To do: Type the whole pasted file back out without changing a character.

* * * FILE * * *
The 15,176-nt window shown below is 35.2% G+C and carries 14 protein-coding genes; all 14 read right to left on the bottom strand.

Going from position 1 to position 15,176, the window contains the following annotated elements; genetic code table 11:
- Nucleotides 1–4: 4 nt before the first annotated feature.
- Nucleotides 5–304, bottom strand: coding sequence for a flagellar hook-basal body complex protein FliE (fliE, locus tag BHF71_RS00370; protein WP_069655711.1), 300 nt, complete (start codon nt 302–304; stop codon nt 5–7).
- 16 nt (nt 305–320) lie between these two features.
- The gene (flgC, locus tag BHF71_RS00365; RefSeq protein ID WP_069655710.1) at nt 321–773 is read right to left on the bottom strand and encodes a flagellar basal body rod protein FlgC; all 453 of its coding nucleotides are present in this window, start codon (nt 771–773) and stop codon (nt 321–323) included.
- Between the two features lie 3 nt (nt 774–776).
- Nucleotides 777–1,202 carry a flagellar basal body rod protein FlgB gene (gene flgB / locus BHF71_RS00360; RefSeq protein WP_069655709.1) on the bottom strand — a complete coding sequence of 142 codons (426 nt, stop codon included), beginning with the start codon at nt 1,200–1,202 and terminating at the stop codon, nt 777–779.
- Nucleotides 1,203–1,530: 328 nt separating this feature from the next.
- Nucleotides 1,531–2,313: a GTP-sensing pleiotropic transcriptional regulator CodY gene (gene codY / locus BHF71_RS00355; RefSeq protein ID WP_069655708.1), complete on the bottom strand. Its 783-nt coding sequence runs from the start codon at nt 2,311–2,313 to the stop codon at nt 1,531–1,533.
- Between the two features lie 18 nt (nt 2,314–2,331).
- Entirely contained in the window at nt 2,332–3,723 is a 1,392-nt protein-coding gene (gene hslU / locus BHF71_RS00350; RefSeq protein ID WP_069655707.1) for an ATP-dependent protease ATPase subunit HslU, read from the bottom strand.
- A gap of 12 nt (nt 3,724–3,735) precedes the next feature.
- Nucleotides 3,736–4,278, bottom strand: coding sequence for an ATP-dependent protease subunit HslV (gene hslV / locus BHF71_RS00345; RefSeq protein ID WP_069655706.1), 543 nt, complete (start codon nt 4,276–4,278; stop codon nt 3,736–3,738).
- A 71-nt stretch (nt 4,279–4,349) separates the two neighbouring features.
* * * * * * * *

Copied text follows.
The 15,176-nt window shown below is 35.2% G+C and carries 14 protein-coding genes; all 14 read right to left on the bottom strand.

Going from position 1 to position 15,176, the window contains the following annotated elements; genetic code table 11:
- Nucleotides 1–4: 4 nt before the first annotated feature.
- Nucleotides 5–304, bottom strand: coding sequence for a flagellar hook-basal body complex protein FliE (fliE, locus tag BHF71_RS00370; protein WP_069655711.1), 300 nt, complete (start codon nt 302–304; stop codon nt 5–7).
- 16 nt (nt 305–320) lie between these two features.
- The gene (flgC, locus tag BHF71_RS00365; RefSeq protein ID WP_069655710.1) at nt 321–773 is read right to left on the bottom strand and encodes a flagellar basal body rod protein FlgC; all 453 of its coding nucleotides are present in this window, start codon (nt 771–773) and stop codon (nt 321–323) included.
- Between the two features lie 3 nt (nt 774–776).
- Nucleotides 777–1,202 carry a flagellar basal body rod protein FlgB gene (gene flgB / locus BHF71_RS00360; RefSeq protein WP_069655709.1) on the bottom strand — a complete coding sequence of 142 codons (426 nt, stop codon included), beginning with the start codon at nt 1,200–1,202 and terminating at the stop codon, nt 777–779.
- Nucleotides 1,203–1,530: 328 nt separating this feature from the next.
- Nucleotides 1,531–2,313: a GTP-sensing pleiotropic transcriptional regulator CodY gene (gene codY / locus BHF71_RS00355; RefSeq protein ID WP_069655708.1), complete on the bottom strand. Its 783-nt coding sequence runs from the start codon at nt 2,311–2,313 to the stop codon at nt 1,531–1,533.
- Between the two features lie 18 nt (nt 2,314–2,331).
- Entirely contained in the window at nt 2,332–3,723 is a 1,392-nt protein-coding gene (gene hslU / locus BHF71_RS00350; RefSeq protein ID WP_069655707.1) for an ATP-dependent protease ATPase subunit HslU, read from the bottom strand.
- A gap of 12 nt (nt 3,724–3,735) precedes the next feature.
- Nucleotides 3,736–4,278, bottom strand: coding sequence for an ATP-dependent protease subunit HslV (gene hslV / locus BHF71_RS00345; RefSeq protein ID WP_069655706.1), 543 nt, complete (start codon nt 4,276–4,278; stop codon nt 3,736–3,738).
- A 71-nt stretch (nt 4,279–4,349) separates the two neighbouring features.